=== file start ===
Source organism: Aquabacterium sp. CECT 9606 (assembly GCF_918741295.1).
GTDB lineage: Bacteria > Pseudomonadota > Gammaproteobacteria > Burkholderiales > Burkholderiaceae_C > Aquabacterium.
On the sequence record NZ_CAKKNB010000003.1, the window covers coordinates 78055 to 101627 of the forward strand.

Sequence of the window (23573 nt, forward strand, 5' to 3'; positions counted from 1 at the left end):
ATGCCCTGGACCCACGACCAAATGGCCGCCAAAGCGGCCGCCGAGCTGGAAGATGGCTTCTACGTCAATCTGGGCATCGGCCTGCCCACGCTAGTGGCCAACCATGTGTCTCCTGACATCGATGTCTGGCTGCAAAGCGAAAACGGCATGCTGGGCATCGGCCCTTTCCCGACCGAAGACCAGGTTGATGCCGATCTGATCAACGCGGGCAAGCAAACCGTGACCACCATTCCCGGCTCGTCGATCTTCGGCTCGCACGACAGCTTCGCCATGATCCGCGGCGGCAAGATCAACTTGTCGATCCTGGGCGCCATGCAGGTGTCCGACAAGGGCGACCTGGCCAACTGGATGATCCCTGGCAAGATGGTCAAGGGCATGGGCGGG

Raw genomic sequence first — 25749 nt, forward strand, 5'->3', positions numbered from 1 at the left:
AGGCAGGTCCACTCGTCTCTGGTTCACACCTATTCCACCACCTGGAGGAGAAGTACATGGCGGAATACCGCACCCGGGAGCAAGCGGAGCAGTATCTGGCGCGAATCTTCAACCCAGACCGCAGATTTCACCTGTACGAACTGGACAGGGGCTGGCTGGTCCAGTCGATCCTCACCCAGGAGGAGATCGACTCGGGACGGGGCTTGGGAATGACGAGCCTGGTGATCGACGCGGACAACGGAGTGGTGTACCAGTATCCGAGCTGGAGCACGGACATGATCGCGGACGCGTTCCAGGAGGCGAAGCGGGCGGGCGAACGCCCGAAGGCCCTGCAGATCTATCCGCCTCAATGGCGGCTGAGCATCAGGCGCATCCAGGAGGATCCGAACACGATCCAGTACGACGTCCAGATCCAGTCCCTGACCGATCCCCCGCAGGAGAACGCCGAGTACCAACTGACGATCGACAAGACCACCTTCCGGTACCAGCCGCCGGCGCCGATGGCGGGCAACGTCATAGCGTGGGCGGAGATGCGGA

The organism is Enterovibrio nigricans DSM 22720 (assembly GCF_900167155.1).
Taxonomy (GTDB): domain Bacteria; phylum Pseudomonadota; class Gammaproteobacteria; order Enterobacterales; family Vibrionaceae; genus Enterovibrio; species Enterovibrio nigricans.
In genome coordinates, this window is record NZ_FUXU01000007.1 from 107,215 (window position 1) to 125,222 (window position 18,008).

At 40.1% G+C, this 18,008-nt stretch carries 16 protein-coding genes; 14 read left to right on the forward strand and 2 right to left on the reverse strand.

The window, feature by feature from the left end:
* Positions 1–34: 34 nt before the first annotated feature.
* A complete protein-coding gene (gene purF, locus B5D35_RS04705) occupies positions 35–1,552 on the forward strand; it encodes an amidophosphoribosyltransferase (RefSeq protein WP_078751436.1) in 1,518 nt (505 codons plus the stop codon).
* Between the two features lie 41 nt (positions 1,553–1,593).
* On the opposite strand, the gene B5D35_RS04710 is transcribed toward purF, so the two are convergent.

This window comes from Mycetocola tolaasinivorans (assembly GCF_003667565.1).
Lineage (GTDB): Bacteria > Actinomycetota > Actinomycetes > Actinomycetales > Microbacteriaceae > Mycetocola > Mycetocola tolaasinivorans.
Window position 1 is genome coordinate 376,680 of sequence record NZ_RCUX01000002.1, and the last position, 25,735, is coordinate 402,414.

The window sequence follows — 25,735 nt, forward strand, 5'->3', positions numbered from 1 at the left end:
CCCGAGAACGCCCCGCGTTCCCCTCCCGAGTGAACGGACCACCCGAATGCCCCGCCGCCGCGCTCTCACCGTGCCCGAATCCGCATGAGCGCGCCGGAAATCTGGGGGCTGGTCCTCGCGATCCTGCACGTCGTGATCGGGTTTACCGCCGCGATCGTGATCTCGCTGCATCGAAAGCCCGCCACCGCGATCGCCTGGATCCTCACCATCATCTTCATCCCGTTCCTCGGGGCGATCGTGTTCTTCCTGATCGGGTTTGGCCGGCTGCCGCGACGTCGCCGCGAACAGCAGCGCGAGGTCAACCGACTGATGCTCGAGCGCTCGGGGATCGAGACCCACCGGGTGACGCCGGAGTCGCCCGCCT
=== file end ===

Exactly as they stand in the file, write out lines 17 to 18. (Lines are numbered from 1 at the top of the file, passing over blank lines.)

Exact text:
This window comes from Mycetocola tolaasinivorans (assembly GCF_003667565.1).
Lineage (GTDB): Bacteria > Actinomycetota > Actinomycetes > Actinomycetales > Microbacteriaceae > Mycetocola > Mycetocola tolaasinivorans.